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Trump Says The Texas Church Shooting "Isn't A Guns Issue," Proving Nothing Will Change

The country was once again left reeling after a gunman opened fire in a church in Sutherland Springs, Texas, leaving at least 26 people dead and 20 others wounded. Given that the shooting is now said to be the largest mass shooting on record in Texas, according to CNN — coupled with the fact that it has literally only been just over a month since 58 people were shot and killed by a gunman in Las Vegas — it wasn't long before many Americans were again calling for greater gun safety legislation. But President Donald Trump's response to Sutherland Springs shows he still has little interest in gun safety, even though innocent people are continuing to be killed for no good reason, while just going about their regular, daily lives.

Everything about the Sutherland Springs shooting is, of course, undeniably tragic: not only did the shooter open fire in a church of all places, but his victims ranged in age from only 5 years old, to as old as 72. One of them was the pastor's own 14-year-old daughter. And eight of them are thought to have all been members of the same family. But many of the details are infuriating, too. The shooter, for example, is thought to have used an AR-15 to carry out the attack, according to The New York Times — the same popular military-style rifle used in some of the country's deadliest mass shootings, including the 2012 massacre at an elementary school in Newtown, Connecticut; the 2012 movie theater shooting in Aurora, Colorado; the 2015 shooting in San Bernardino, California; and the 2015 mass shooting at a community college in Oregon.

But that's not all. The gunman who opened fire at Pulse nightclub in Orlando in 2016, which previously held the dubious title of the country's deadliest mass shooting in modern history before last month's massacre in Las Vegas? According to Mother Jones, he used a legally-purchased Sig Sauer MCX rifle, which, you guessed it, is pretty darn similar to an AR-15 (he also carried a Glock 17 handgun). And according to The New York Post, one of the (many) guns the Las Vegas shooter used to open fire on a crowd of concert-goers from his hotel room was an AR-15 rifle, to which he reportedly added a "bump stock," allowing it to fire more rapidly.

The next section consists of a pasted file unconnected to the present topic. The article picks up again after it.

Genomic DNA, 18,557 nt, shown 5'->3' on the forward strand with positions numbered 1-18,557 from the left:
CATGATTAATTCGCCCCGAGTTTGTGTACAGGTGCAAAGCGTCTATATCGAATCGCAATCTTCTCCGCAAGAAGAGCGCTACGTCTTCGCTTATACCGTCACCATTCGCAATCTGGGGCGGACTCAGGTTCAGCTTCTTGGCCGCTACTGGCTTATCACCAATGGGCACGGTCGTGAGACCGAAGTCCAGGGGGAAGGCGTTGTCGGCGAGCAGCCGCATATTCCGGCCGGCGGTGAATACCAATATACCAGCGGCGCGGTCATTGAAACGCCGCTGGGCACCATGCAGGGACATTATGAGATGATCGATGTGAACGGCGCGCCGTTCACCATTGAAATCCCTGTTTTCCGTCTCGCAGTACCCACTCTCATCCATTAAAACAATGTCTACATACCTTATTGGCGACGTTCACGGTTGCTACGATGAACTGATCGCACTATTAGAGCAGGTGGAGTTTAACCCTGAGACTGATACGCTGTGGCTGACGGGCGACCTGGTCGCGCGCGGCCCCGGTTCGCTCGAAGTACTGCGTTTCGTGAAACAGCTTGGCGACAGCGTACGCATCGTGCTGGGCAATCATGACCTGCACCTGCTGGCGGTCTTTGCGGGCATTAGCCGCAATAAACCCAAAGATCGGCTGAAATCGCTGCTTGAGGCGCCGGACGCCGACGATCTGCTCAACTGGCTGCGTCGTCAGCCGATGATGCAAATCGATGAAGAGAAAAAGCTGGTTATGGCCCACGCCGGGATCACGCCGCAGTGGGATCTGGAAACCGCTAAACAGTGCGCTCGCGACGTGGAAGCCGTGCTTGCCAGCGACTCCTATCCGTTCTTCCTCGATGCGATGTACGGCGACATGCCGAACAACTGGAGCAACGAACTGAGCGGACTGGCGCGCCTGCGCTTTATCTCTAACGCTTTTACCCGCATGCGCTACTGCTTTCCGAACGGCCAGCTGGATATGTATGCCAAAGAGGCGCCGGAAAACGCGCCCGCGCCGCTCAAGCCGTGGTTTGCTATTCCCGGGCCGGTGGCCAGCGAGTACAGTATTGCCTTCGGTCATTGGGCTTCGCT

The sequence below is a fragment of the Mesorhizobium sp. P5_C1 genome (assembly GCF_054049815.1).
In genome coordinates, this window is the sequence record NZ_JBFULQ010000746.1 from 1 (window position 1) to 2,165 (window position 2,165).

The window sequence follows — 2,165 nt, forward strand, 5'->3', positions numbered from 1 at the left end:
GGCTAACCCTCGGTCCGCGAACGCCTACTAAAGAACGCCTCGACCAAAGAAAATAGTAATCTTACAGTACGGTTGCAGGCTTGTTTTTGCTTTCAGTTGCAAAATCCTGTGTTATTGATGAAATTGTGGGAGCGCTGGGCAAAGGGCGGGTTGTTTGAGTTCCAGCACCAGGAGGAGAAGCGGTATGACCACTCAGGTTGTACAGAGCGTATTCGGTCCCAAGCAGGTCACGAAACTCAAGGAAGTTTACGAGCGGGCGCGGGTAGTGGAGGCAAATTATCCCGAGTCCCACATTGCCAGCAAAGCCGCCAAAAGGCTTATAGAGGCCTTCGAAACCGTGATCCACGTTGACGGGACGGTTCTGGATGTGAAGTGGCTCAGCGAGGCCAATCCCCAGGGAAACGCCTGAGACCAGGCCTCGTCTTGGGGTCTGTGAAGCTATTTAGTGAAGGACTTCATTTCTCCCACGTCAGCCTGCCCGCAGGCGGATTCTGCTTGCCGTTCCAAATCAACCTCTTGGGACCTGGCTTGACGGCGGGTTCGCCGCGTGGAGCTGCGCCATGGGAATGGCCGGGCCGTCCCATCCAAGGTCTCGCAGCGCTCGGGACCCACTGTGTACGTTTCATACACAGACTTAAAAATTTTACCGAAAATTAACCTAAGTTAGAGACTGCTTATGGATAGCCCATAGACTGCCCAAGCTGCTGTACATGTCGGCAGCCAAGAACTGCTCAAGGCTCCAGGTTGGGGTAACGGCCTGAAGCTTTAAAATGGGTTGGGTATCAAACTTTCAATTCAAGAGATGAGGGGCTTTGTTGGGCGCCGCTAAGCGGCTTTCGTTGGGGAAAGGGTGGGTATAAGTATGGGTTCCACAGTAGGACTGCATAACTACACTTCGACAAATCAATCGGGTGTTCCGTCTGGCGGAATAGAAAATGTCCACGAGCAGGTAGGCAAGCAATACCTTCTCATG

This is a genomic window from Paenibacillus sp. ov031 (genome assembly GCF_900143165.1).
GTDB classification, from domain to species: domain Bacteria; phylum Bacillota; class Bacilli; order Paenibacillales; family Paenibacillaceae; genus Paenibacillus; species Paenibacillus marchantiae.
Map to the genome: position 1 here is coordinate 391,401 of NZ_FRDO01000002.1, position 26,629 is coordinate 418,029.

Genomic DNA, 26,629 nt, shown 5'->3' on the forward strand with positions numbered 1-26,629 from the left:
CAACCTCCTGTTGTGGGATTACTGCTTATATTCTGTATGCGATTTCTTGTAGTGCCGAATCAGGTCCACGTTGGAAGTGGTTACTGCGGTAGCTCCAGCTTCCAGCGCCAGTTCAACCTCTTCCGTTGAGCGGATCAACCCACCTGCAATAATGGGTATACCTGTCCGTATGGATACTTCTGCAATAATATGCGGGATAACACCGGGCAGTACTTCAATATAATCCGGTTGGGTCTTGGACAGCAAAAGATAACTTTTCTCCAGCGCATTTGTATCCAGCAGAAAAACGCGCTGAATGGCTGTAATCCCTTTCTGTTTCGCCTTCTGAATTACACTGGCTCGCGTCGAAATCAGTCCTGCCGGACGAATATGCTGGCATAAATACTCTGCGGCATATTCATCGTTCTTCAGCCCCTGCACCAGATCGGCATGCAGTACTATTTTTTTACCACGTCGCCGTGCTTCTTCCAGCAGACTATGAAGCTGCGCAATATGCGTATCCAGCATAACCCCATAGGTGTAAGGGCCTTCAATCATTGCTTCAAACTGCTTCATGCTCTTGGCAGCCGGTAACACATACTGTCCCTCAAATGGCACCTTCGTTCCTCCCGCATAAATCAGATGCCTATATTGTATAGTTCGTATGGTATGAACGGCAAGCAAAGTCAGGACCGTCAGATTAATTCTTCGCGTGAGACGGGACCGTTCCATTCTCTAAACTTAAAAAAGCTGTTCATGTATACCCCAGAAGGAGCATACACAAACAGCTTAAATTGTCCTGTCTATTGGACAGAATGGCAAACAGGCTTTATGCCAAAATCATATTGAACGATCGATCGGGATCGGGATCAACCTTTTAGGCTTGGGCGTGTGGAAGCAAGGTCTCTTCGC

If nothing else, you'd think that we could at least all agree that there is a pretty clear pattern of people using rifles to kill as many innocent human beings as they possibly could. Yet when asked about the Sutherland Springs shooting during a news conference in Tokyo Monday, the president downplayed the idea that stricter gun safety laws might be needed in the United States, and literally said that the shooting "isn't a guns situation." According to The Washington Post, Trump said,

I think that mental health is your problem here. Based on preliminary reports, this was a very deranged individual, a lot of problems over a long period of time. We have a lot of mental health problems in our country, as do other countries. But this isn’t a guns situation. We could go into it, but it's a little bit soon to go into it ... but this is mental health problem at the highest level.

Trump didn't only choose to ignore the possibility that gun safety laws could literally save lives and prevent future mass shootings though, he also lauded the actions of an armed civilian who is said to have confronted the shooter with his own weapon as he was attempting to leave the church. Citing an argument popular among gun rights advocates — that "good people" with guns could help stop mass shootings — Trump told reporters that, "fortunately, somebody else had a gun that was shooting in the opposite direction," which, he said prevented the shooting from being "much worse."

Unsurprisingly, Trump's comment led to many Americans venting their frustrations on social media, where users seemed baffled by Trump's logic:

While others pointed out that, if he actually believed that mental illness was to blame when mass shootings happen, perhaps he shouldn't have rolled back legislation that ultimately makes it easier for individuals with a history of mental illness to purchase guns. According to Vox, Congress passed a law in February blocking an Obama-era requirement that would have allowed the FBI to flag Americans with severe mental illness during firearm purchase background checks.

And then, well, there's also the fact that when an Uzbekistan immigrant used his truck to kill eight people in New York City on Oct. 31, pledging allegiance to ISIS, the president was quick to condemn the act as terrorism, and call for "extreme vetting" of immigrants:

There's no question that the Sutherland Springs shooting was an unbelievable tragedy, and it's a terrible reminder of the awful reality of gun violence in America. It's also true that there is no easy answer to solving the issue of gun violence that everyone will agree with. But in the wake of yet another mass shooting, it's unacceptable for the president to ignore the possibility that gun safety laws — laws that have proven to reduce the incidence of massacres in other developed nations — could be of at least some value.

Trump is right to be concerned about the state of mental health, at least in the sense that mental illness is a hugely pervasive issue that is far from being considered a government priority. Mental health resources tend to be underfunded and hard to access, and the stigma surrounding mental illness leaves many people suffering in silence. But supporting mental health doesn't eradicate the need for greater gun safety. And until the government takes a stand, it seems like it will only be a matter of time before another mass shooting occurs.